Posted by: Diane | January 12, 2012

Big Picture Focus

I’m fifty-five years old and I’m still very dubious of needles. I have a vivid memory of Dr. Revich impatiently chasing me around his big brown doctor desk, trying to inoculate me when I was a little girl.  I remember painful tetnus shots, mandatory vaccinations, special shots for mission trips, all those blood tests I underwent during my three pregnancies and the ongoing arm pokes that I continue to tolerate for cholesterol levels and diabetes checks.

Needles just keep coming…and I don’t like ’em.

Do you know that I’ve NEVER…and I mean NEVER watched a needle go into my skin? I can’t. It just grosses me out. Yet, I’m fascinated with the human body and I even watched two open heart surgeries in my early university days – no problem with the sight of blood.  I also had no problem Epi-penning a young boy when he had an allergic reaction and I did so without flinching.

I find it rather disheartening that someone who has such an aversion to needles also has really terrible veins from which to draw blood. That’s me! Apparently, my veins are deep and terribly difficult to access.

Now, what’s important to know about this story is that the lab downstairs from my doctor’s office has one technician who performs magic – she can find my vein every time and I don’t even feel the prick as the needle goes in – she is marvelous and I want to kiss her every time I see her.  BUT…today, she was on holidays.  So, a young technician with a beguiling smile (but a lousy “vein-finding” success rate)  started on my right arm – it didn’t work.  Then she moved to my left arm – no success. She called a male technician into the room, who tried to find a vein in my right arm and he too failed.

That’s three traumatic stabs so far.

The proud, male technician could not accept defeat so he moved onto Plan B – he decided to draw blood from the back of my left hand. That REALLY hurt but it didn’t work either. By this time, I was getting a bit nauseous so I suggested that we wait a few minutes. This guy was determined so he headed for my right hand and finally, three bruises later, he was successful.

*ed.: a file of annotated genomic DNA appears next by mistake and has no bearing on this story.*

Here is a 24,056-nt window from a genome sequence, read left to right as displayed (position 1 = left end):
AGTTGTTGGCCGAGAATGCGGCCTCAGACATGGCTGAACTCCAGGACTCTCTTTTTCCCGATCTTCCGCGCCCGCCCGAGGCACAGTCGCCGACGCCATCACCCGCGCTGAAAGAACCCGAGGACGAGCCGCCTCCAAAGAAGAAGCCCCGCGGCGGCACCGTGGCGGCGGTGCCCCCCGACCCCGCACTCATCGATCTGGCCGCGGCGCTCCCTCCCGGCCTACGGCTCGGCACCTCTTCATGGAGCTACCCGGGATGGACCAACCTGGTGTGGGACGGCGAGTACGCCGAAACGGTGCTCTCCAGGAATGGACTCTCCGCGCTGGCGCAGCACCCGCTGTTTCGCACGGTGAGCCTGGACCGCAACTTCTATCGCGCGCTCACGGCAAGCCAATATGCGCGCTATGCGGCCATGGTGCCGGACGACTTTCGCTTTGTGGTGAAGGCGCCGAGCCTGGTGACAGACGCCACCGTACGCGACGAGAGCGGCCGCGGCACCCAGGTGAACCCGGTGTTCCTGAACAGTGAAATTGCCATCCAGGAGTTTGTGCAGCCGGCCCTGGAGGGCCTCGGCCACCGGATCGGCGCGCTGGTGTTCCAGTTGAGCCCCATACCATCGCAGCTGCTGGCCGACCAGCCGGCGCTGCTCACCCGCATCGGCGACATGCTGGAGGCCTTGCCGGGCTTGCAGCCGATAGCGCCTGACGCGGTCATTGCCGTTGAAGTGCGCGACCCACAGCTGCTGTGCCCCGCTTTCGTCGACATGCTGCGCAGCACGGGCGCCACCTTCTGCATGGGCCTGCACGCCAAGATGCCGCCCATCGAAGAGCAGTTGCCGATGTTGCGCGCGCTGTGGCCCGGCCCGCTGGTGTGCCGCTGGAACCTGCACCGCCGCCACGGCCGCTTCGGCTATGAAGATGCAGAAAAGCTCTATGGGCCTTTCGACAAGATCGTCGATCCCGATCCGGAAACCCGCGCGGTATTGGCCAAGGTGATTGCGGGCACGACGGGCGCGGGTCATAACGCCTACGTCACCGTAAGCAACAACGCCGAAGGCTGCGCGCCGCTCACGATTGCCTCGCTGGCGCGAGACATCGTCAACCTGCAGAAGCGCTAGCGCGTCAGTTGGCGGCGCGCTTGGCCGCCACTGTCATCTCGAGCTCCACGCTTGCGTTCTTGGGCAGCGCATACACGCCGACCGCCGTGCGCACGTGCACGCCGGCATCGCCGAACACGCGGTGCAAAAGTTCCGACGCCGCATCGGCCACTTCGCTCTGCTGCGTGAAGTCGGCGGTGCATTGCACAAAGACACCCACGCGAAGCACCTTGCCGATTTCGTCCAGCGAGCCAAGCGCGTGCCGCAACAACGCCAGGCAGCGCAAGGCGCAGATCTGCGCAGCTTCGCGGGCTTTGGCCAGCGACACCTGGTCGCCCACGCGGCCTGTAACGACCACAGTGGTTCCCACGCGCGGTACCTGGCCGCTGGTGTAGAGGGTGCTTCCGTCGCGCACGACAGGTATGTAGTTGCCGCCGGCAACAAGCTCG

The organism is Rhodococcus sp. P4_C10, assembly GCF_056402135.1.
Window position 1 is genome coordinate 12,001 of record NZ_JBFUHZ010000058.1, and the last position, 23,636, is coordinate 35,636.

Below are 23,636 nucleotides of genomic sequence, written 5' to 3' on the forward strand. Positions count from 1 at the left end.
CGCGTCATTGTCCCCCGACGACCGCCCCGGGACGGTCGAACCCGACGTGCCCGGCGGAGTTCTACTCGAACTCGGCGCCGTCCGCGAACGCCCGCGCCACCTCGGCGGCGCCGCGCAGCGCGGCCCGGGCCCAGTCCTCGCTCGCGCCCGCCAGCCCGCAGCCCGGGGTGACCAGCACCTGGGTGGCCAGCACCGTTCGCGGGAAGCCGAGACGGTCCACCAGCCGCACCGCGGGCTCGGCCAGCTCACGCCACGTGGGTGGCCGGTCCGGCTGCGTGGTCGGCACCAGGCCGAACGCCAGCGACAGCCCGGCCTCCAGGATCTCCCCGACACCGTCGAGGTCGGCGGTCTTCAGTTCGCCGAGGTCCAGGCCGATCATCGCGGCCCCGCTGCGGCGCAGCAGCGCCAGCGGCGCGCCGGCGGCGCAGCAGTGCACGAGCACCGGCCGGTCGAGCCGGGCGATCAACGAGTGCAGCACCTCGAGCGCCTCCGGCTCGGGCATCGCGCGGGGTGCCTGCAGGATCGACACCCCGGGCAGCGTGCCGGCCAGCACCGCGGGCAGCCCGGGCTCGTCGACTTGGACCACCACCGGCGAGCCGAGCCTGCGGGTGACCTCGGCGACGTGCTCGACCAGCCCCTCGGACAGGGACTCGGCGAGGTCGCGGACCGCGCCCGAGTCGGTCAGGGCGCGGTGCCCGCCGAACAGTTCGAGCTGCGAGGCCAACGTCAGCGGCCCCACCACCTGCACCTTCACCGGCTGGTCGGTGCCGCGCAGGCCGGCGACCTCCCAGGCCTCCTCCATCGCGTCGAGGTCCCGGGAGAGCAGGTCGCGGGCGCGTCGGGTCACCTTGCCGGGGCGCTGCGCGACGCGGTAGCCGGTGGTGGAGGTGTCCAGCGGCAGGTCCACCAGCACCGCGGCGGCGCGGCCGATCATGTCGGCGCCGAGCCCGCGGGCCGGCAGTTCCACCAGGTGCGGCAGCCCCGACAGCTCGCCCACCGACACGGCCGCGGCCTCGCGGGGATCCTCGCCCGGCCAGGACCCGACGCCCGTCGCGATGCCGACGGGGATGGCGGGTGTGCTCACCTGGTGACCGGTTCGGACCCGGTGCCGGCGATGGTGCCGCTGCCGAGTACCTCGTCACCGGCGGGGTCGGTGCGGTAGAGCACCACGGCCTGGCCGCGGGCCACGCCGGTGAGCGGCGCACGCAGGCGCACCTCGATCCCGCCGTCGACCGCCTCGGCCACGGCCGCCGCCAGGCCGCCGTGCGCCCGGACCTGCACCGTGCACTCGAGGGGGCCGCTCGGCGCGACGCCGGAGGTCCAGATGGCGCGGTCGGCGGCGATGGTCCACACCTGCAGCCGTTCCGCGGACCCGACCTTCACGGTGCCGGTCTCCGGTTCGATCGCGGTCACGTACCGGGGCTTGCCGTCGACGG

It wasn’t a pleasant experience.

The same thing happens at the dentist.  Why is it that that the one who has such an aversion to needles also seems to have very sensitive teeth and needs far more anaesthetic than the average person? Yup – again, that’s me.  The last time I got a needle in my mouth, I felt like my entire head was frozen. The good news is that I didn’t feel a thing and my teeth are in pretty good condition because I’m faithful to keep up with these dreaded semi – annual appointments. My dentist knows that when I sit in his chair, he’s doing double duty freezing before his hands go anywhere near my mouth.

I’ve learned how important it is to keep the big picture (the wise choice) in mind because the “here and now” picture is often very unappealing.

I can think of a number of situations in life where the same dynamics are true.  Short term pain for long term gain.

“Good” happens quickly. “Better” means waiting. “Best” always takes time.

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